Tape and his colleagues found evidence for accelerating activity before a 2016 earthquake in a laterally moving fault zone in central Alaska. The activity included a phenomenon known as very low-frequency earthquakes, referring to the type of energy waves associated with it.
Typical earthquakes have two associated energy waves, called the P and S waves. Very low-frequency earthquakes do not have such signals. Instead, their waves occur on much lower frequencies.
“Most earthquakes start abruptly, but not always,” said Luciana Astiz, a program director in the National Science Foundation’s Division of Earth Sciences, which supported the research. “A fault zone in central Alaska monitored by new scientific instruments offers a look at a more complex process. This study reports the first observations of a slow process that transitions into an earthquake — something previously observed only in laboratory experiments. These new observations contribute toward understanding the physics of earthquakes.”
In 2015, Tape installed 13 seismic stations in the Minto Flats of central Alaska to capture the area’s fault activity. Nine days later, the instruments recorded a long-duration, very low-frequency process, normally only seen in deep subduction zones. This event showed a small amount of activity gathering, or nucleating, in a central area below the surface. It did not lead to an earthquake.
A second, similar event in 2016 led to a key observation. At Minto Flats, a magnitude 3.7 quake occurred at a depth of about 10.5 miles, not an unusual event in itself. However, the event was preceded by a 12-hour accelerating sequence of earthquakes and 22 seconds of distinct high- and low-frequency waves in a concentrated area.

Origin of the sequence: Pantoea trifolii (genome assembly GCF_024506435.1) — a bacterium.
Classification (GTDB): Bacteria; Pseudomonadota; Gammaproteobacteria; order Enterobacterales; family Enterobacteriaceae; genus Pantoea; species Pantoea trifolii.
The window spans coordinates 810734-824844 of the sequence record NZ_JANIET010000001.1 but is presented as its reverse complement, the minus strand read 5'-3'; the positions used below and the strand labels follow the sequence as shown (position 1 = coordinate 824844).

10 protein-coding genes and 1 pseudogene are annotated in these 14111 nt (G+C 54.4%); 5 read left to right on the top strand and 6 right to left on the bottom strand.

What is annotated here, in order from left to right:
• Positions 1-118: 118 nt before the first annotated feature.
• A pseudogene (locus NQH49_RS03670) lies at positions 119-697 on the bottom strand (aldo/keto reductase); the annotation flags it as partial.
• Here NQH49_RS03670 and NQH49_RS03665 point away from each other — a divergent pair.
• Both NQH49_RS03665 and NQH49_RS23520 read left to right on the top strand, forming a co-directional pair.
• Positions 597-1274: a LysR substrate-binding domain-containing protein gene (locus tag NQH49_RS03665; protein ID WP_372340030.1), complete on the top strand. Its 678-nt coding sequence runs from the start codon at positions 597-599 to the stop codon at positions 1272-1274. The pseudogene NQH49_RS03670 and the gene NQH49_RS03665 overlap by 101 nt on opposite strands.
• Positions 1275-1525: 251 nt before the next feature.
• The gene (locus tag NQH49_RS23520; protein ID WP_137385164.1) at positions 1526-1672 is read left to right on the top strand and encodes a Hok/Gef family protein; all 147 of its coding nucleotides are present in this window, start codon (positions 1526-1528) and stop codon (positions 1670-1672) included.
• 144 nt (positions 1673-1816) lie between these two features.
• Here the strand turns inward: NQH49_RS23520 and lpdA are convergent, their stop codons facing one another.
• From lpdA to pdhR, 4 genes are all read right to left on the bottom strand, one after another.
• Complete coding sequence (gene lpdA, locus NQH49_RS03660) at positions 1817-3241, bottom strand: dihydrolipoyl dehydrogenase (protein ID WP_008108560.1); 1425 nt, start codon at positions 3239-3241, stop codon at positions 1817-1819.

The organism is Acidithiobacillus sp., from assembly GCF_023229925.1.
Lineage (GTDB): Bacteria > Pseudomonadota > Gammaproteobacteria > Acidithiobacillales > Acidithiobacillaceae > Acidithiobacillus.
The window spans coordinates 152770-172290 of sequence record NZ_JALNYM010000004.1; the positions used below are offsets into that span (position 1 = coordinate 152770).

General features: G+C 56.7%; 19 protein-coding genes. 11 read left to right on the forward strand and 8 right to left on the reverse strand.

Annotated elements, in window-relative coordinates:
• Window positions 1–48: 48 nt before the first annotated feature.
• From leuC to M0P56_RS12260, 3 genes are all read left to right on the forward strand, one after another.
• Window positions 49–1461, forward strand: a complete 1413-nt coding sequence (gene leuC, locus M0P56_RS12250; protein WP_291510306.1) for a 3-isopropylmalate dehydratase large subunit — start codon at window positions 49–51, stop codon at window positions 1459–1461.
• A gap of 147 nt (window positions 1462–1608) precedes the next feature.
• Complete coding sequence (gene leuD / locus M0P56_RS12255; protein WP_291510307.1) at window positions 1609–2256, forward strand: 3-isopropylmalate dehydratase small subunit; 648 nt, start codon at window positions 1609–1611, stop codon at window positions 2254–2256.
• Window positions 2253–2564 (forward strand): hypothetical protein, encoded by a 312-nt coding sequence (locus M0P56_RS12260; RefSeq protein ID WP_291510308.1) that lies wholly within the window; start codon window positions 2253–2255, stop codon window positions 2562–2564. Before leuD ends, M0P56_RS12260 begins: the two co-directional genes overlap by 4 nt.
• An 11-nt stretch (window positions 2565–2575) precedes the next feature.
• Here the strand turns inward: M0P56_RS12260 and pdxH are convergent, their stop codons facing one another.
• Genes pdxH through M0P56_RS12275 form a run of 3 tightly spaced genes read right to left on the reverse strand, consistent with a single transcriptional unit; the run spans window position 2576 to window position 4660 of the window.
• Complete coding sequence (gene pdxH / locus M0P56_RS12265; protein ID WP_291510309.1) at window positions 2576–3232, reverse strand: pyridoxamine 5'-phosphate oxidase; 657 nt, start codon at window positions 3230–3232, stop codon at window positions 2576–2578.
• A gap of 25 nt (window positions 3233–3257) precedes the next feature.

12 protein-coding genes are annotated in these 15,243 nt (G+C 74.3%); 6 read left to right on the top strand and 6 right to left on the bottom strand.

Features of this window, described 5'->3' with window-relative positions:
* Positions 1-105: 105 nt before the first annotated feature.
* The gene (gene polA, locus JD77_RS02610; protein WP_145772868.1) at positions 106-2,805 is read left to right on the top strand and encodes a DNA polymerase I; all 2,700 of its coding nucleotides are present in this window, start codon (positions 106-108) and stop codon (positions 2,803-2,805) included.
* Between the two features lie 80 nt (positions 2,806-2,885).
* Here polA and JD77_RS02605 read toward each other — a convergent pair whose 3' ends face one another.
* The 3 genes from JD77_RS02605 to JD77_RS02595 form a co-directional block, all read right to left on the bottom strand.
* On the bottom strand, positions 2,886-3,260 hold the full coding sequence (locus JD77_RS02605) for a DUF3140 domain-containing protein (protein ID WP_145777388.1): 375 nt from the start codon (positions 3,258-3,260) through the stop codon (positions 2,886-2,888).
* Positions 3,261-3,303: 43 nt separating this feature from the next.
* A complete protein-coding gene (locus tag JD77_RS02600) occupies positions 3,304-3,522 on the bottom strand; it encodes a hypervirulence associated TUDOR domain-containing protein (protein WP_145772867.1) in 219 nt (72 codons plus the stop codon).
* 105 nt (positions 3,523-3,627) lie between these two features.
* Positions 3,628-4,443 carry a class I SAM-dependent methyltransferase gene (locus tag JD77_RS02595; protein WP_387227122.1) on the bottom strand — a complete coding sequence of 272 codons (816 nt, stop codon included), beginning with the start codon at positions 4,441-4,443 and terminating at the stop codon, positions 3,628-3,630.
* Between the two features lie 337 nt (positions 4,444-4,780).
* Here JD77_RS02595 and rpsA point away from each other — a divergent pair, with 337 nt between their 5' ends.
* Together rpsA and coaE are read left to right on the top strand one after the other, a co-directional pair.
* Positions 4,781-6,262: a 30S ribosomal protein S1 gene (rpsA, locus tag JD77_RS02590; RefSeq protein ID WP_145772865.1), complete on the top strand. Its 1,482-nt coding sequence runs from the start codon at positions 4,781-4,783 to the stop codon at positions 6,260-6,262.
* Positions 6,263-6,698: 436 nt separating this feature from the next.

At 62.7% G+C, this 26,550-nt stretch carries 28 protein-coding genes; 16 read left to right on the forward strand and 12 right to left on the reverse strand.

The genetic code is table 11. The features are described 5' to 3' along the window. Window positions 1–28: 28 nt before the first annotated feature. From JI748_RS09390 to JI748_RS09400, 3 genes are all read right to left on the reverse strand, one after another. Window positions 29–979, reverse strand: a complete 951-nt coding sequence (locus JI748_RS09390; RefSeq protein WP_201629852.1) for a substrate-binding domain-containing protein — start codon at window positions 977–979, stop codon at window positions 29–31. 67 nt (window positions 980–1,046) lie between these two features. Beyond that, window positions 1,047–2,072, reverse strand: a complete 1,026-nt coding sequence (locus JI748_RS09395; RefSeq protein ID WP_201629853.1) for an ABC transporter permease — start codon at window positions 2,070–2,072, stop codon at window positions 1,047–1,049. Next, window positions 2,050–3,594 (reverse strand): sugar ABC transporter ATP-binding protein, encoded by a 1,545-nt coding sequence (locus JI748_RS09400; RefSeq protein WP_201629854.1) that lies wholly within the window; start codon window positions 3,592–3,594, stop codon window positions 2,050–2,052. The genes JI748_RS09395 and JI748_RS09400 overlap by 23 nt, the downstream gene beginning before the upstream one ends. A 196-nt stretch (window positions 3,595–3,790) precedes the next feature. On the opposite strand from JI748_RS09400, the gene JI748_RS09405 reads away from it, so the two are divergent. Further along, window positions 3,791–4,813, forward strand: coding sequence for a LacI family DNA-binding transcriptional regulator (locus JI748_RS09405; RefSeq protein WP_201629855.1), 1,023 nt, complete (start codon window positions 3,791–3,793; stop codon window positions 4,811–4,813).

Tape said that this kind of slow event transitioning into a rupture had previously only been seen in laboratory experiments. - More...
Tuesday PM - June 06, 2018
MONEY MATTERS: FINANCE 101 FOR WIDOWS By MARY LYNNE DAHL, CFP® - Financial problems are common at all ages, for both sexes and across all income groups of people. Widowhood is difficult for everybody, but for some women, it creates a major stumbling block over making necessary financial decisions she may not be qualified to make. This does not have to be that way, however.
Widowhood brings a new perspective on money to many women. While men have concerns, too, they have demonstrated less stress over the financial aspects of widowhood as compared to women, statistically. For whatever reasons, more women than men report being fearful and apprehensive of making the necessary and sometimes new financial decisions they face as a result of being widowed.
The big issue for most women, especially those who have stayed at home, raised their children and remained out of the workforce, are having a reliable and adequate source of income.
The easiest and least expensive solution to this problem is life insurance on the wage earner, oftentimes through an inexpensive policy purchased through the employer. It is generally accepted that the amount should be enough to produce income to support the family at least until all the children are grown and educated, but I have observed that employer policies may not offer enough to meet this need. If that is the case, an inexpensive term life policy can be purchased to provide the additional amount needed. Many women report, however, that they do not know if their deceased husband did, in fact, have any life insurance, either through his employer or additionally through a privately purchased policy.
Sometimes they do know, but are unaware of the cost, the death benefit or how to access this much needed insurance. I recall speaking with a woman one time who had been widowed about 7 months earlier and was still paying the premiums on her deceased husband’s life insurance policy. When I showed surprise at this and asked her why she was paying the premiums, her reply was that it was “a bill, and I pay all the bills as soon as they come in.” I gently informed her, of course, that she should notify the company of her husband’s death, stop paying premiums and collect the death benefit was now hers, tax-free. She was a little embarrassed but got on with making even more financial decisions after that.